Westlake: The Origin of the Name
Most people know that the city of Westlake began as Dover township, founded as such in 1811 and possibly named for a then-known landmark, Dover Point, along the shores of Lake Erie. Dover was a popular name for communities back then – there were 17 of them according to the 1850 federal census, five of which were in Ohio.
Eventually, there were only two remaining in Ohio at the beginning of the 20th century – Dover Village (having been incorporated from the township in 1911) in Cuyahoga County, and Dover in Tuscawaras County. Even so, it created confusion for delivery purposes. Mail, and even a fire engine ordered for Dover Village, was sometimes delivered to the Dover in Tuscawaras County. As early as 1915, the United States Post Office requested that Dover Village change its name to differentiate it from the other Dover, Ohio.
Finally, by 1940, a committee had been organized, the residents agreed to change the name, a poll was taken and the Cuyahoga County Court of Common Pleas granted the new name of Westlake Village. However, the history books are silent as to where that name originated.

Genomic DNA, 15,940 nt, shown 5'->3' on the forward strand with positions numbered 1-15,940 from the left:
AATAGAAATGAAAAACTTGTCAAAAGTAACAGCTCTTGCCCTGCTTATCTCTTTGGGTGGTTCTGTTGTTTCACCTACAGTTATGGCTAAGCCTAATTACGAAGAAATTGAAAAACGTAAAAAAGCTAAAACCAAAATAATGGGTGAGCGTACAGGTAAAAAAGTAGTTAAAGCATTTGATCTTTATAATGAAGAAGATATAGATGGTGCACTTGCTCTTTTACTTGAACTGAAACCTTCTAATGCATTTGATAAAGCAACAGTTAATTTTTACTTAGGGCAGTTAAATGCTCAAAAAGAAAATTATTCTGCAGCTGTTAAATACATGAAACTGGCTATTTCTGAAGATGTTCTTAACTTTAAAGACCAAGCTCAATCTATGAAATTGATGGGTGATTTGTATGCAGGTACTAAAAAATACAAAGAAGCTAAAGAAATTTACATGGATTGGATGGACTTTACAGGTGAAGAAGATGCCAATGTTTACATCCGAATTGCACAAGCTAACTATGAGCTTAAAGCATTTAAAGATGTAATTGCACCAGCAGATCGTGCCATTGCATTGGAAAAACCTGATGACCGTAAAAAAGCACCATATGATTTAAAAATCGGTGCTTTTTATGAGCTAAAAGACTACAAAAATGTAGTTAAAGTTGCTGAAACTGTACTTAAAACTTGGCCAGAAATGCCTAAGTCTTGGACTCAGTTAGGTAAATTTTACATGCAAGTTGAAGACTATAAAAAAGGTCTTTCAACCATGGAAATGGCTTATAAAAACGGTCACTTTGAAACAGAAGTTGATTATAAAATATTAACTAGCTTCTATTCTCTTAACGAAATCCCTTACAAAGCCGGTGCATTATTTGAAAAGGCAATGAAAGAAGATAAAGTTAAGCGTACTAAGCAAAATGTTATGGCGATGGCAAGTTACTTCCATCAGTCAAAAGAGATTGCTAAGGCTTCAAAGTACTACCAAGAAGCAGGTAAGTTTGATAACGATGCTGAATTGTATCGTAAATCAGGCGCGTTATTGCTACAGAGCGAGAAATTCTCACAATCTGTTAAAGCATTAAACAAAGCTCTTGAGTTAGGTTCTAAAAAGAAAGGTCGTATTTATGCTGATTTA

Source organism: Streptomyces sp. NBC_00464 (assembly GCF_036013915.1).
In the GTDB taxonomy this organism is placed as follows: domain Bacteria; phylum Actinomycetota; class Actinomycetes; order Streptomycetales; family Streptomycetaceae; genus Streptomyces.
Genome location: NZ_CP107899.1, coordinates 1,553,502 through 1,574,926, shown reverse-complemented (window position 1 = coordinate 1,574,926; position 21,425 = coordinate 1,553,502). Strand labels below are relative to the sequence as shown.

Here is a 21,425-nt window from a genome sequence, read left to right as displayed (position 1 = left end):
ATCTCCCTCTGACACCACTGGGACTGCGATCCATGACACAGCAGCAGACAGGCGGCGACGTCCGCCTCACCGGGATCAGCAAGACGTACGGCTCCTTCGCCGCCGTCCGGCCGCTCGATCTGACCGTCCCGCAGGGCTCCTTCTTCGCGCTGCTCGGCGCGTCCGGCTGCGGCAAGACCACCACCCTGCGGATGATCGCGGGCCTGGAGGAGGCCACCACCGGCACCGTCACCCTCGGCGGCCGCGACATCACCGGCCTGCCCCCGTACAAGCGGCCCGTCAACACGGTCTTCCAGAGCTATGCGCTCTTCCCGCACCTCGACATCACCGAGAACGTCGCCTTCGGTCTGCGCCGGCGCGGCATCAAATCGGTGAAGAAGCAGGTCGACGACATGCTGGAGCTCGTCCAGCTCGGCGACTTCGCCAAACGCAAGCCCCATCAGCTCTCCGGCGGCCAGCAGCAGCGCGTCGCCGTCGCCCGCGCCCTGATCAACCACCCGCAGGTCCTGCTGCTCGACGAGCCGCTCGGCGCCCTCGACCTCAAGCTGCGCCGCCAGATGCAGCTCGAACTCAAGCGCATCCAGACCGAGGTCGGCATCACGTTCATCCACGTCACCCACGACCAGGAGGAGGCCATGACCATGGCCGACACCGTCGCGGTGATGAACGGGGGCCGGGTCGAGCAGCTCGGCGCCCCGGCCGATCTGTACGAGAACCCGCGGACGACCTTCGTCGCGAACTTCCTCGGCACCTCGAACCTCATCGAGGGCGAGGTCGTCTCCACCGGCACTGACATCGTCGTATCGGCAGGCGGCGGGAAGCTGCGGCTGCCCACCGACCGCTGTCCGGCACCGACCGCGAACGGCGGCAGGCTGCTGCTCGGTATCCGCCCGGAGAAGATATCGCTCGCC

A Nov. 14, 1939, Plain Dealer article revealed that the choices from which residents could select a new name had been “Westlake, Clague Park, Claguewood (the first being the same name as that of the telephone exchange and the other two offered in honor of a pioneer family) and Park Ridge.” Thus, Westlake had been one of the local telephone exchanges in addition to Trinity, Spring, Edison, Orchard and others.
Some may remember phone numbers like TRinity 1-0222 (TR 1-0222) for the North Dover Hardware Co., EDison 1-4463 (ED 1-4463) for Babson’s Nursery & Garden Center or TR 1-3300 for city hall. In time, the alpha-numeric telephone numbers were standardized, and a mapping system assigned three letters to the digits 2 through 9. So city hall’s phone number became 871-3300 which it still is today. Not long afterward, area codes were introduced making phone numbers now 10 digits long.